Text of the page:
River Wissey Lovell Fuller

What Does The Doctor think - April

May 2016

WHAT DOES THE DOCTOR THINK THIS MONTH? Whatever happened to talcum powder?

Those readers who are of my generation and have had children will have vivid memories of terry towelling nappies, nappy liners, a bucket full of Napisan masking a soup of poo and urine, waiting for the contents to be boil washed and dried, ready for the next time of use. Those of us with limited funds did not have many nappies and keeping up with the baby's use was quite testing. Fitting the nappy to the baby was quite a skill. Most people seemed to prefer the triangular approach but I much preferred to make a box nappy which seemed to me a lot squarer and neater. The whole process of caring for our seven babies relied heavily upon Johnson's Baby Powder and this was used liberally to good effect. I still have some in the bathroom cupboard, 40 odd years later! We now have 18 grandchildren and I usually invoke the Grandfather's right not to be involved in nappy changing. However, I did get involved the other day and I realised that Johnson's Baby Powder was not in evidence. I asked the daughter what was going on: “Oh, Grandpa” she said (have any of you noticed how your kids call you Grandpa instead of Dad as soon as they breed?) “That stuff is really dangerous and went out years ago”. Following my favourite maxim It is better to keep your mouth shut and be thought a fool than to open it and remove all possible doubt I kept quiet and went away to look it up. The powder is made by grinding talc rock to a fine powder which is highly absorbent, stops rubbing and absorbs odours. Breathing it in can cause coughing, eye irritation, diarrhoea, vomiting, collapse, respiratory failure, rash or fever (I just thought the child was tired!) and they may require oxygen, a breathing tube and intravenous fluids. Workers in the factory tend to develop serious lung disorders and even lung cancer. The powder's physical structure is very similar to asbestos and we know how dangerous that is. I was beginning to understand why talc has disappeared when things got worse. Without going into details and upsetting your sensibilities, apparently many ladies use/d the product to powder their nether regions in order to prevent chafing and to absorb odours. From there, the powder migrates north and internally and ladies who use the product have a 33% increase in the risk of ovarian cancer. An American lady, who died of the disease, has just been awarded $72 million compensation by Johnson & Johnson, who are appealing the verdict. All in all, I can see why the product has fallen out of favour and I shall keep mine locked away when we have small visitors. As a substitute, use cornflour, rice powder, baking soda or oat flour! We won't go any further down that road – it is a recommendation for absorbing moisture, not a recipe). While on the subject of female nether regions, here is a joke: A very prestigious cardiologist died, and was given an elaborate funeral by the hospital where he had worked. A huge heart, covered in flowers, stood behind the casket during the service and, at the end of the service, as all the doctors from the hospital sat watching, the heart opened, and the casket rolled inside. The heart then closed, sealing the cardiologist in the beautiful heart forever. At that point, one of the mourners just burst into laughter. When other doctors glared at him, he said “I'm so sorry... I was just thinking of my own funeral … I'm a gynaecologist!”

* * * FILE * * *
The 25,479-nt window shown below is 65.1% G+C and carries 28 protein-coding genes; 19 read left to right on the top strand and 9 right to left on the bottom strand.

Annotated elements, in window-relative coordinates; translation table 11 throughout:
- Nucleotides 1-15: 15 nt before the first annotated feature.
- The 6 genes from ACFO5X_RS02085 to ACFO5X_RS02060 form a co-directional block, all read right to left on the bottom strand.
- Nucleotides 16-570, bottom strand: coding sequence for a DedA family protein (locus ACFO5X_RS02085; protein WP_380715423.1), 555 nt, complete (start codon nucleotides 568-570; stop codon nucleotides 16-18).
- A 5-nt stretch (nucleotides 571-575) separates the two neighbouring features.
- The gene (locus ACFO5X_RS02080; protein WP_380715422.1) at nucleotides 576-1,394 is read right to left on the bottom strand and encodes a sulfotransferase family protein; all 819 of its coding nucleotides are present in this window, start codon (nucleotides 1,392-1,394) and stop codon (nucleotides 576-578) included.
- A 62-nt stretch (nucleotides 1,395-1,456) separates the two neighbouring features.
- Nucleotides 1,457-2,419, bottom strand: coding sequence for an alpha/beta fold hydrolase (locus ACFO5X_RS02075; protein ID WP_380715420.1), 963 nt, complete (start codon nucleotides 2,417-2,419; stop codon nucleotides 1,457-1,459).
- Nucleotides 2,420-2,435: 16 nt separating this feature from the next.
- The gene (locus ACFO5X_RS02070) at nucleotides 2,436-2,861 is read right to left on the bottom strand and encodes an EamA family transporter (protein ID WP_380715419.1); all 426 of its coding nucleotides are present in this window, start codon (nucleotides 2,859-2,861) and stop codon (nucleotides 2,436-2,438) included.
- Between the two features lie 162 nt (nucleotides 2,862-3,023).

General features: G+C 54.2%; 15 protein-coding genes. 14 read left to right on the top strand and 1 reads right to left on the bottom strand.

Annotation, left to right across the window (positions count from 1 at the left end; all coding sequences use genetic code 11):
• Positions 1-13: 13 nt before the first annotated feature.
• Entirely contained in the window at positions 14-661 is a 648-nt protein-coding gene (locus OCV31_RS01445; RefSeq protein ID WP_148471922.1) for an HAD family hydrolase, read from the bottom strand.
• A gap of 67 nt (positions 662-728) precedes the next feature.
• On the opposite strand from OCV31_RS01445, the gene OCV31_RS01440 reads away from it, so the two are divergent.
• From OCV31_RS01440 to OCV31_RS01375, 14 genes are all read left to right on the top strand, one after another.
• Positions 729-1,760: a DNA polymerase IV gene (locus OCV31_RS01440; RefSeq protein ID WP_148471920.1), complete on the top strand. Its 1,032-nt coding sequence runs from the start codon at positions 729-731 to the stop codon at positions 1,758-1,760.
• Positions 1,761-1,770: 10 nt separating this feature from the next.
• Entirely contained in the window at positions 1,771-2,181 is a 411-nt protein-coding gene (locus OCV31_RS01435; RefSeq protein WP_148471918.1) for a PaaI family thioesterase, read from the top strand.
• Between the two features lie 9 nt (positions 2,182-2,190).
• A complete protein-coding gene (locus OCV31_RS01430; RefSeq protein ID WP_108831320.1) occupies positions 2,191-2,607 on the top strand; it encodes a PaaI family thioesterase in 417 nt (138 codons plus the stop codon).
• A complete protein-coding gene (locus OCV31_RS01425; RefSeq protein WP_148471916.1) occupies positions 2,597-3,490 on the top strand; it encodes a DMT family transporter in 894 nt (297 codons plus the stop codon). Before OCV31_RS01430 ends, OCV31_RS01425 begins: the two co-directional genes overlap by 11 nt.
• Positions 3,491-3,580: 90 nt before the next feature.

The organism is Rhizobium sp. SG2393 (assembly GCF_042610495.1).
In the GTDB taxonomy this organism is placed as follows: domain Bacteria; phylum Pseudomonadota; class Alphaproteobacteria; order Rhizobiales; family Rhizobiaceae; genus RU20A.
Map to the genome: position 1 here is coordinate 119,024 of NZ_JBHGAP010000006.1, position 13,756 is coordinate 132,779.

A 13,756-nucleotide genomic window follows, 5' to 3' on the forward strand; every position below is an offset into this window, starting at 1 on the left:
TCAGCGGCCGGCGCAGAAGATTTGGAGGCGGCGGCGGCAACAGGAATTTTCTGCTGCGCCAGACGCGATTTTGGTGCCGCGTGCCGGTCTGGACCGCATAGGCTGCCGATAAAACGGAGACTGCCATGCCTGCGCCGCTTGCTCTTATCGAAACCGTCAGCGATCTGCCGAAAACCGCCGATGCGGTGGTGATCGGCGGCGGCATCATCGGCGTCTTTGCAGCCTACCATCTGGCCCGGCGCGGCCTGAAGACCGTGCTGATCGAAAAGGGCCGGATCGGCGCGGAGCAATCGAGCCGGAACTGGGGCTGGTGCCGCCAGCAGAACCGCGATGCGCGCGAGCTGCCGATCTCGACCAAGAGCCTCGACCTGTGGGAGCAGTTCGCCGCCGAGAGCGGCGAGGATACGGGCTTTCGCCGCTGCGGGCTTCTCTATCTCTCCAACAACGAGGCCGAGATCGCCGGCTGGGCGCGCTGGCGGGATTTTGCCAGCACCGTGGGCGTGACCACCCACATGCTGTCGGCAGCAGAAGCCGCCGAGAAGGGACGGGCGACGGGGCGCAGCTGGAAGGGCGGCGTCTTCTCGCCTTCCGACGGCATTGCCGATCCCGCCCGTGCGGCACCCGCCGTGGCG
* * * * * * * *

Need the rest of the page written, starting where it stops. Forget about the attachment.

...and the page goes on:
“Flash for Cash” car accident insurance scam

The insurance companies have rumbled those who perpetrate the whiplash scam – suddenly stopping in front of you and claiming for whiplash after the accident – so the “perps”, as they are called in USA, have changed tack. The criminal flashes his lights at you to let you out of a junction. When you pull out, he crashes into you on purpose, then claims for whiplash, loss of earnings, vehicle storage, car hire, recovery and so on. This is now costing the insurance industry a fortune, paid for by the premiums of honest motorists. The Highway Code instructs “Only flash your headlights to let other road users know that you are there. Do not flash your headlights to convey any other message or to intimidate other road users. Never assume that flashing headlights is a signal inviting you to proceed” I think it is a real shame that this friendly gesture, which has worked well for so long, representing courtesy and good manners, should now be so abused by the criminals. So, be very careful if someone flashes you to let you out. A traffic cop pulled alongside a speeding car on the motorway. Glancing into the car, he was astounded to see that the young lady driver was knitting. Realising that she was oblivious to his flashing lights and siren, the policeman wound down his window, turned on his loudspeaker and yelled, 'PULL OVER! 'NO', the young lady yelled back, 'It's a scarf!' Eddie was driving down the road and a met a car coming the other way. Although there was room to pass easily, Eddie forced the oncoming car to slow down and wound down his window and shouted 'Pig'. The other driver was really insulted and swore at Eddie before speeding off. Then his car hit the pig.

Best wishes to you all Ian Nisbet

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